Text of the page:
For mothers-to-be who are worried about giving up their daily dose of caffeine to keep their babies healthy, a new study found that they may not have to.
Findings by researchers from the Nationwide Children's Hospital suggest that coffee, when taken in moderation, will not cause problems to a child's intelligence or behavior in the future.
The research team studied blood samples from 1959 to 1975 of more than 2,000 pregnant women at the time. The samples were initially acquired to screen the mothers for infections while pregnant but were archived for future research works like the current study.
Caffeine levels were checked during two points in the pregnancy, which were then compared to the resulting child's IQ levels and behavior upon reaching four, then seven years old. Through data analysis, researchers were able to determine that no consistent patterns existed between the mother's caffeine levels during pregnancy and the development of her child in terms of mental and behavioral capabilities.
"These results provide at least some reassurance that caffeine, at the amounts that most people would be drinking, is not likely to have an important impact on the development of their children," said Dr. Mark Klebanoff, one of the lead investigators from the Center for Perinatal Research.
The research was not the only one to come to this conclusion.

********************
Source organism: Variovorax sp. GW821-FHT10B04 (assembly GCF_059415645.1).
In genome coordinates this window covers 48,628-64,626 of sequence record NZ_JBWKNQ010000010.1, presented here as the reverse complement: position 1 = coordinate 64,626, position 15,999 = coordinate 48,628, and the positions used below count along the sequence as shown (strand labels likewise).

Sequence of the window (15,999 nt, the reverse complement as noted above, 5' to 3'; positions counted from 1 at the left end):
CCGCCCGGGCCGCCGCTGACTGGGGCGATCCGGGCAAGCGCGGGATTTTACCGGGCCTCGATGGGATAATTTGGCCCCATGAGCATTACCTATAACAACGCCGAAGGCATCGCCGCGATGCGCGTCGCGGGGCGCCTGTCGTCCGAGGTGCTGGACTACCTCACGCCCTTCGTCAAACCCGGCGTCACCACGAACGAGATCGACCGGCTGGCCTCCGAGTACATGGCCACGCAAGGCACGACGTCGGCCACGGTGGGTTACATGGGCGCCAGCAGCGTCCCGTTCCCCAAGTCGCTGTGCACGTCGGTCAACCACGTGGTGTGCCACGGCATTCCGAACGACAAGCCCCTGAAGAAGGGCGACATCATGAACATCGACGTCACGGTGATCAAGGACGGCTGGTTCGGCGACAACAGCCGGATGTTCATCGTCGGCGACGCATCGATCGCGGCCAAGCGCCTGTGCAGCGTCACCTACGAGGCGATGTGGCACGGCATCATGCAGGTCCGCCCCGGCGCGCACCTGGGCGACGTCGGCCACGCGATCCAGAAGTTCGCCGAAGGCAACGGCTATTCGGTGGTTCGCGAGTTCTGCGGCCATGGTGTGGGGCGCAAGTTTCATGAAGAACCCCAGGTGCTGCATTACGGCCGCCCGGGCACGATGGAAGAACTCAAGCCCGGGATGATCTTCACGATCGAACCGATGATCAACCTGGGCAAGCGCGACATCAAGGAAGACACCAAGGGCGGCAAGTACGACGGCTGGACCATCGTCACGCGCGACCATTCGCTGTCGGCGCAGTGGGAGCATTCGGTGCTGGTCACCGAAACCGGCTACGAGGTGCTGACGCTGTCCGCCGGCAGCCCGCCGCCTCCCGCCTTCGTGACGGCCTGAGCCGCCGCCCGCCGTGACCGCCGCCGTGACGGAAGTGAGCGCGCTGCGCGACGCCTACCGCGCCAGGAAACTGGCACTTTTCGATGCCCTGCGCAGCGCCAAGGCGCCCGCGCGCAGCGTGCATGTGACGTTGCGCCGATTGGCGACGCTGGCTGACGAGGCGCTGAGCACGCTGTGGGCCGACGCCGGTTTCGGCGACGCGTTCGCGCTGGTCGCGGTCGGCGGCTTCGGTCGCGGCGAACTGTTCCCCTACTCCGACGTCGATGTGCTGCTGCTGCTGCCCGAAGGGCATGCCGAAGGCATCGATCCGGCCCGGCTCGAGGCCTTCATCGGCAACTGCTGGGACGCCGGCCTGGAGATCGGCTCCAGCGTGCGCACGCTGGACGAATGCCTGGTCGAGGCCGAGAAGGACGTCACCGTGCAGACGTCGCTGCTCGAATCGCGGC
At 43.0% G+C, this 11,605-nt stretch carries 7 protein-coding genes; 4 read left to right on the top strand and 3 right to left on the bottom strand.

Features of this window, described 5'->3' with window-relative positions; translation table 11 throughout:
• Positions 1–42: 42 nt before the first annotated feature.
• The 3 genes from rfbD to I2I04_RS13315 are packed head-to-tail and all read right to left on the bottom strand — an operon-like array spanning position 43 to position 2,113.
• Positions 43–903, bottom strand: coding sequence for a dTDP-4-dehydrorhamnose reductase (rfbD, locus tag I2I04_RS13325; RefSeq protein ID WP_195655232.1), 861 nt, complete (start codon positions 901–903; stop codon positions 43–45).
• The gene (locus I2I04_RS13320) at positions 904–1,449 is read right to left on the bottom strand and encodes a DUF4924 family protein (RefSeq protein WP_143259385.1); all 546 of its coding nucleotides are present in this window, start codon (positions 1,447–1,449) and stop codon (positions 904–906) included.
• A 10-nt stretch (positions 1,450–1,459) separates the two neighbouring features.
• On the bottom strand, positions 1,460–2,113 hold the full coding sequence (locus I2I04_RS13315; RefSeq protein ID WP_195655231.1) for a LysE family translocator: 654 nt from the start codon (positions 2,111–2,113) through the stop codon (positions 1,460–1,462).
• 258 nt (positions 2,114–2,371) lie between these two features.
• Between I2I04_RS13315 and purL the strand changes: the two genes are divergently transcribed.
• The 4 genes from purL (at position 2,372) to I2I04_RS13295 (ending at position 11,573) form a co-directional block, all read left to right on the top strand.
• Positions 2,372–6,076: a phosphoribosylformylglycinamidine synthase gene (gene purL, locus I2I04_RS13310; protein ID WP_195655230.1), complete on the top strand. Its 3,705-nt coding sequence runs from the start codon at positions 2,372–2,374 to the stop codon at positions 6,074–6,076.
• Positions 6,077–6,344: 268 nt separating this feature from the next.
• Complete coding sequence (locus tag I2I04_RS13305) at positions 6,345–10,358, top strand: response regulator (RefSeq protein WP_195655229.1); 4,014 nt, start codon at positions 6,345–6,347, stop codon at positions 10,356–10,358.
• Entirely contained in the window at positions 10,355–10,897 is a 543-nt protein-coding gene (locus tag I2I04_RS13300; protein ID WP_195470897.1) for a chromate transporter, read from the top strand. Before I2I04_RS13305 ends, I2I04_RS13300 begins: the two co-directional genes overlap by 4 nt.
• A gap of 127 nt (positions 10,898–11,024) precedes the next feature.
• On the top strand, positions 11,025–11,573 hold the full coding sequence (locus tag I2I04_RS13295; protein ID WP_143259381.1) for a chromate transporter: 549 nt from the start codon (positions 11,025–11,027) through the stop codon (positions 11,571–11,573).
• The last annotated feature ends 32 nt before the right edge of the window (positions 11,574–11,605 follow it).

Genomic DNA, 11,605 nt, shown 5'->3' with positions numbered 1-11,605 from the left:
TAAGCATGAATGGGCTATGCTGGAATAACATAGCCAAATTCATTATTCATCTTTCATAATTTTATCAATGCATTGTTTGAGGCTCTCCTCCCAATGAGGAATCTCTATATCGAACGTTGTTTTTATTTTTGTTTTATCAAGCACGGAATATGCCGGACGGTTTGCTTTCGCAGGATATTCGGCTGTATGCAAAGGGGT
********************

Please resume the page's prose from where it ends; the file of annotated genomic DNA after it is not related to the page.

The American College of Obstetricians and Gynecologists said that coffee in moderation is so far not known to cause any detrimental effects on the fetus, nor is it a considerable contributing factor to miscarriages, preterm births or other delivery problems.
Experts warn, however, that coffee's overall impact on fetal growth and development is still largely undetermined. So far, there have been very few studies that deal with how caffeine consumption affects pregnancy and child development further than early childhood.
This prompts other healthcare providers and mothers to limit caffeine altogether during pregnancy to play it safe.
Ob-gyn and fetal medicine specialist Dr. Mona Prasad said that many mothers reduce caffeine intake during pregnancy because of the perceived risk, though some may find it difficult to give it up completely compared to others.
"They don't want to admit to (consuming caffeine) necessarily," Prasad said. "They're less likely to discuss it with their physicians."
Recommendation still stands however, that less than 200 milligrams of caffeine (the amount in a tall Starbucks coffee cup) a day is so far considered safe for pregnant mothers.
The findings of the study are published in the American Journal of Epidemiology.